Conclusions

To our knowledge, the Scoli-RISK-1 study is the first prospective, multicenter and international study that evaluated non-neurologic adverse events after complex ASD surgeries and found a rate of 67.6% after 2 years of follow-up. Previous spine surgery was identified as a significant independent risk factor for developing non-neurologic adverse events. In addition, there was some evidence, although of borderline significance, that a higher ASA grade might increase the risk of non-neurological adverse events.

Notes

Acknowledgements

The authors acknowledge the surgeons, collaborating centers’ local clinical research personnel, and support staff for their active participation in the Scoli-RISK-1 study. Funding received to conduct Scoli-RISK-1 was from the Scoliosis Research Society and AOSpine International. The study was managed by AOSpine International, through the AOSpine Knowledge Forum Deformity. Study support was provided directly through AOSpine’s Research department and AO’s Clinical Investigation and Documentation unit. The authors would especially like to thank Kathrin Espinoza for statistical assistance. AOSpine is a clinical division of the AO Foundation—an independent medically guided nonprofit organization. The AOSpine Knowledge Forums are pathology-focused working groups acting on behalf of AOSpine in their domain of scientific expertise. Each forum consists of a steering committee of up to 10 international spine experts who meet on a regular basis to discuss research, assess the best evidence for current practices and formulate clinical trials to advance spine care worldwide.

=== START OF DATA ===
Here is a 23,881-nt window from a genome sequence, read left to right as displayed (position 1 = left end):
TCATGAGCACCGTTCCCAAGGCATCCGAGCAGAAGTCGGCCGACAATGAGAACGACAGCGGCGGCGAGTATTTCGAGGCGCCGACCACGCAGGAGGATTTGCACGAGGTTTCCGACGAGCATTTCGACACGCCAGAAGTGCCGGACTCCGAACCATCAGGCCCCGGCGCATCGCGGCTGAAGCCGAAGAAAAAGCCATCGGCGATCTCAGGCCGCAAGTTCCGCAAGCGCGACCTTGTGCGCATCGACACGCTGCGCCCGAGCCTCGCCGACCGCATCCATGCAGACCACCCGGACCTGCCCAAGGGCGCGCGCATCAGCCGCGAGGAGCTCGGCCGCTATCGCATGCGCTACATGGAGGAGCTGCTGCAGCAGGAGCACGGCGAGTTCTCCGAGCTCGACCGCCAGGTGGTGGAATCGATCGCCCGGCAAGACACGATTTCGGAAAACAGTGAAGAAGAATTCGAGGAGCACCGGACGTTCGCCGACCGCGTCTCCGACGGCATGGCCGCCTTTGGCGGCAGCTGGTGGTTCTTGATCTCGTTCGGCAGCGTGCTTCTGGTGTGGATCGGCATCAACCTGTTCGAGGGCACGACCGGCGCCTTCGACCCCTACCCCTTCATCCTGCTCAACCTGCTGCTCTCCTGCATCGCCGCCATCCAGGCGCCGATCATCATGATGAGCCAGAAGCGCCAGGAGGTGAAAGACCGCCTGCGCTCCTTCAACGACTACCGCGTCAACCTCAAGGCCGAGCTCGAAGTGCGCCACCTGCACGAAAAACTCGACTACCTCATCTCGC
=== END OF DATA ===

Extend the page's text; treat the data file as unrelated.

Compliance with ethical standards

Conflict of interest

The authors declare that there is no conflict of interest.

Supplementary material

586_2018_5790_MOESM1_ESM.pptx (142 kb)
Supplementary material 1 (PPTX 141 kb)

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Copyright information

© The Author(s) 2018

Open AccessThis article is distributed under the terms of the Creative Commons Attribution 4.0 International License (http://creativecommons.org/licenses/by/4.0/), which permits unrestricted use, distribution, and reproduction in any medium, provided you give appropriate credit to the original author(s) and the source, provide a link to the Creative Commons license, and indicate if changes were made.

Authors and Affiliations

  • Kenny Yat Hong Kwan
    • 1
  • Cora Bow
    • 1
  • Dino Samartzis
    • 2
  • Lawrence G. Lenke
    • 3
  • Christopher I. Shaffrey
    • 4
  • Leah Y. Carreon
    • 5
  • Benny T. Dahl
    • 6
    • 7
  • Michael G. Fehlings
    • 8
  • Christopher P. Ames
    • 9
  • Oheneba Boachie-Adjei
    • 10
  • Mark B. Dekutoski
    • 11
  • Khaled M. Kebaish
    • 12
  • Stephen J. Lewis
    • 8
  • Yukihiro Matsuyama
    • 13
  • Hossein Mehdian
    • 14
  • Ferran Pellisé
    • 15
  • Yong Qiu
    • 16
  • Frank J. Schwab
    • 17
  • Kenneth Man Chee Cheung
    • 1
  1. 1.Department of Orthopaedics and Traumatology, Li Ka Shing Faculty of MedicineThe University of Hong KongPokfulamHong Kong
  2. 2.Rush University Medical CentreChicagoUSA
  3. 3.Columbia University Medical CenterNew YorkUSA
  4. 4.University of Virginia Medical CenterCharlottesvilleUSA
  5. 5.Norton Leatherman Spine CenterLouisvilleUSA
  6. 6.Rigshospitalet, University of CopenhagenCopenhagenDenmark
  7. 7.Texas Children’s Hospital and Baylor College of MedicineHoustonUSA
  8. 8.University of Toronto and Toronto Western HospitalTorontoCanada
  9. 9.University of California San FranciscoSan FranciscoUSA
  10. 10.The FOCOS HospitalPantang WestRepublic of Ghana
  11. 11.Marshfield Clinic Eau Claire CenterEau ClaireUSA
  12. 12.Johns Hopkins UniversityBaltimoreUSA
  13. 13.Hamamatsu University School of MedicineHamamatsuJapan
  14. 14.Queen’s Medical CentreUniversity HospitalNottinghamUK
  15. 15.Hospital Universitari Vall d’HebronBarcelonaSpain
  16. 16.Affiliated Drum Tower Hospital of Nanjing University Medical SchoolNanjingChina
  17. 17.Hospital for Special SurgeryNew YorkUSA